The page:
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Linda Sieg, Franklin Paul and Mayumi Negishi14 Apr 2011 11:04
Japan’s fragile post-disaster political truce unravelled on Thursday as the head of the main opposition party called on unpopular Prime Minister Naoto Kan to quit over his handling of the country’s natural calamities and a nuclear crisis.
At the stricken Fukushima Daiichi plant in the north-east of the country, engineers were struggling to find a new way to cool one of the six crippled reactors as a large amount of radioactive water kept workers from reaching an internal cooling system knocked out by a March 11 tsunami to reconnect it.
Kan, whose public support stands at about 30%, had sought a grand coalition to help the country recover from its worst ever natural disaster and enact bills to pay for the country’s biggest reconstruction project since World War Two.
Kan’s Democratic Party controls Parliament’s lower house but needs opposition help to pass bills because it lacks a majority in the upper chamber, which can block legislation.
But the head of the main opposition Liberal Democratic Party (LDP)—who last week ruled out joining hands—on Thursday pressured Kan to go.
“The time has come for [the prime minister] to decide whether he stays or goes,” Kyodo news agency quoted Sadakazu Tanigaki as telling a news conference.
Tanigaki’s comment reflects the view of many in his conservative party that Kan must step down as a precondition for any coalition as well as a hope that criticism of Kan within his own Democratic Party will gather steam after party powerbroker Ichiro Ozawa blasted the premier over his crisis management.
Upper House speaker Takeo Nishioka, a well-known Kan critic from the Democrats, also urged Kan to resign, Kyodo said.
Kan, however, who took office as Japan’s fifth leader since 2006 last June, is not likely to step down easily, while opposition parties could come under fire if they try to take disaster budgets hostage in a political battle, analysts said.
“Kan will probably ignore this,” said Koichi Nakano, a Sophia University professor. “If they thought of the national interests, would [Kan’s critics] do this now?”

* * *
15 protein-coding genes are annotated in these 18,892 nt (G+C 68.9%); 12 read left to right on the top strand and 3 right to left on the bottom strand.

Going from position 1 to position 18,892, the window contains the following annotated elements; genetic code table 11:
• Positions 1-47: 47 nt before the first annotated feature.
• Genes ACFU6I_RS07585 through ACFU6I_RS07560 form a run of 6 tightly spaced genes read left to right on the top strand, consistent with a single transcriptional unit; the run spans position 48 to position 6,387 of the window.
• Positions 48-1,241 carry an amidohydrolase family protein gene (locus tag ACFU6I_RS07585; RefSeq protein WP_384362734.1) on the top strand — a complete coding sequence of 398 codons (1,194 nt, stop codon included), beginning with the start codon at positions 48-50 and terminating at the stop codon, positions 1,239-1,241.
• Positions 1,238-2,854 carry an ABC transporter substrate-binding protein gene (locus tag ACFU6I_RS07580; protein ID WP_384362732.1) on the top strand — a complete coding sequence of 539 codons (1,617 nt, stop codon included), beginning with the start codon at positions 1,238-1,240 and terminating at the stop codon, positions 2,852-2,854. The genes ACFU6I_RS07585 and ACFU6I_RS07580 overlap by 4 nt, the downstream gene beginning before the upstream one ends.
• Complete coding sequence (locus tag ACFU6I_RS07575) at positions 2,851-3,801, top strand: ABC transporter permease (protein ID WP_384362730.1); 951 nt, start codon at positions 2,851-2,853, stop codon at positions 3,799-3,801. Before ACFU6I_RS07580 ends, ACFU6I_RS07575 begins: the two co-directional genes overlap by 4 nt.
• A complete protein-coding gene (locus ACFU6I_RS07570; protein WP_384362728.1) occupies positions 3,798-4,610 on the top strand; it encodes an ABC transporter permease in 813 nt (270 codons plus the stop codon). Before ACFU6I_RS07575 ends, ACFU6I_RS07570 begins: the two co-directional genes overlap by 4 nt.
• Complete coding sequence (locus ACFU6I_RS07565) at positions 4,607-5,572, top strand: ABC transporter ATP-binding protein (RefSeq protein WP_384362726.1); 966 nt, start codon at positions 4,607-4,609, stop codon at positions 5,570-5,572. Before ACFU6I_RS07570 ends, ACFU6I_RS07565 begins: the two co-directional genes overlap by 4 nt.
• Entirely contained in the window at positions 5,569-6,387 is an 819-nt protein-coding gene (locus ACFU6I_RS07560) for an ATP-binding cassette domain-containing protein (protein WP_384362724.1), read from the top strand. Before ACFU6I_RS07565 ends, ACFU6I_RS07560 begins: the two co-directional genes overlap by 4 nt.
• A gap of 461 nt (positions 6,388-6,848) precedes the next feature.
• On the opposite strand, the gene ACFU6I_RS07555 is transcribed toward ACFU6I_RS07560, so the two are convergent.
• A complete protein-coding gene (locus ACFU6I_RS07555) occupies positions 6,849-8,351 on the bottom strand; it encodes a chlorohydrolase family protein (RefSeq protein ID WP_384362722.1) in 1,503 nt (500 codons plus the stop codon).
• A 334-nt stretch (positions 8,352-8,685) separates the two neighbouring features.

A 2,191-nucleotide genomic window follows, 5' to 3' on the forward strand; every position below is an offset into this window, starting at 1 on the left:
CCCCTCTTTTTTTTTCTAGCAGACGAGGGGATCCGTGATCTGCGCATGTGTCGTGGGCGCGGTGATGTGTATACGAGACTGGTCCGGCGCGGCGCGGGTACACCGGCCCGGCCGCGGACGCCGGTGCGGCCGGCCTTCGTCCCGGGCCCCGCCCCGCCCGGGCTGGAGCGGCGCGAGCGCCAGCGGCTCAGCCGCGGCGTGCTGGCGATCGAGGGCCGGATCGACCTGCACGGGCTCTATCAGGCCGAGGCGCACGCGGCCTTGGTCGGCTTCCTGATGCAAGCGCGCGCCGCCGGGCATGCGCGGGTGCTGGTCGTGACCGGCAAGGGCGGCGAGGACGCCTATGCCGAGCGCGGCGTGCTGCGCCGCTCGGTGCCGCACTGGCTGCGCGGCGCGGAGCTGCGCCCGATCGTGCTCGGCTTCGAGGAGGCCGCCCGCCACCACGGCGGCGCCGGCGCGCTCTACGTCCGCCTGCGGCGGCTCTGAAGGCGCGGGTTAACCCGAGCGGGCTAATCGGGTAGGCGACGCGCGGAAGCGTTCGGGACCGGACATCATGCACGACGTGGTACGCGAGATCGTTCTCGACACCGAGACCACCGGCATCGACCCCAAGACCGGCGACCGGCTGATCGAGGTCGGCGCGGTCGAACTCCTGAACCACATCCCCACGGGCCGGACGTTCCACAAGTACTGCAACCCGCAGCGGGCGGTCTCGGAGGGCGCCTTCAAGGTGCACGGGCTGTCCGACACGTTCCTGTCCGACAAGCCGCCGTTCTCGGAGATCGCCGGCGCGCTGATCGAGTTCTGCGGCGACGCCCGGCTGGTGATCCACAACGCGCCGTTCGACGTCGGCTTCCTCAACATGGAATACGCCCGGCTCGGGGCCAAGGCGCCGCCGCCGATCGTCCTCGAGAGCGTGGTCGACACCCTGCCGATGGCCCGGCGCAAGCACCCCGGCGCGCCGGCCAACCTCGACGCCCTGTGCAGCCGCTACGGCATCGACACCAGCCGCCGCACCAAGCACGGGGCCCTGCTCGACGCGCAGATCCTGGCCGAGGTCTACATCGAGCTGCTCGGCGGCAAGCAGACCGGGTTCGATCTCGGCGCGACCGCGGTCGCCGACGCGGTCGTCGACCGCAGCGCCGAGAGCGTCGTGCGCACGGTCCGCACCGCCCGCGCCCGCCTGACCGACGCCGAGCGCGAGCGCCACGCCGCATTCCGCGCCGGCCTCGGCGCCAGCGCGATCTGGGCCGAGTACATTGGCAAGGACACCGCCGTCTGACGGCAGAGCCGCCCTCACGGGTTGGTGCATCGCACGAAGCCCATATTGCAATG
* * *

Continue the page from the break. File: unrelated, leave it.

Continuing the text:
Still no closer to solving nuclear crisis
Five weeks ago a massive earthquake and tsunami left nearly 28 000 dead or missing, devastated a broad swathe of north-east Japan and damaged the Fukushima nuclear plant.
There has been no sign of a resolution of the atomic crisis.
The nuclear safety agency said a new plan for cooling one of six reactors at the plant, 240km north-east of Tokyo, may be needed due to the large volume of highly radioactive water on site, and tests would be done to determine if damaged spent fuel rods were emitting radiation.
“It may be difficult to completely remove the contaminated water and so allow work to proceed [in restoring power to the cooling pumps].
Nishiyama said there was 20 000 tons of contaminated water in the basement and a tunnel under reactor number two.
“We will transfer the water next to the central radiation disposal building. We do not have a plan beyond that,” he said.
Engineers are also concerned that some spent fuel rods were damaged by the March 11 earthquake and tsunami and could be emitting high levels of radiation.
Japan’s nuclear crisis has been rated on par with the world’s worst nuclear crisis at Chernobyl in 1986, although the total amount of radiation released is only a fraction of that when the nuclear plant in Ukraine exploded.
Japan has expanded a 20km evacuation zone around the plant because of high accumulated radiation. No radiation-linked deaths have been reported and only 21 plant workers have been affected by minor radiation sickness.
A series of strong aftershocks this week has rattled eastern Japan, slowing the recovery effort at the plant due to temporary evacuations of workers and power outages.
The total cost of the damage has been estimated at $300-billion, making it the world’s most costly natural disaster.
Business confidence plunged to a record low in April, according to a Reuters survey, and the International Monetary Fund (IMF) has warned the risk to the world’s third largest economy is firmly on the downside.
The IMF cut Japan’s economic growth forecast to 1,4% this year from 1,6%, projected three months ago, and the Bank of Japan is expected to cut its January growth forecast of 1,6% when it issues its twice-yearly outlook on April 28.—Reuters
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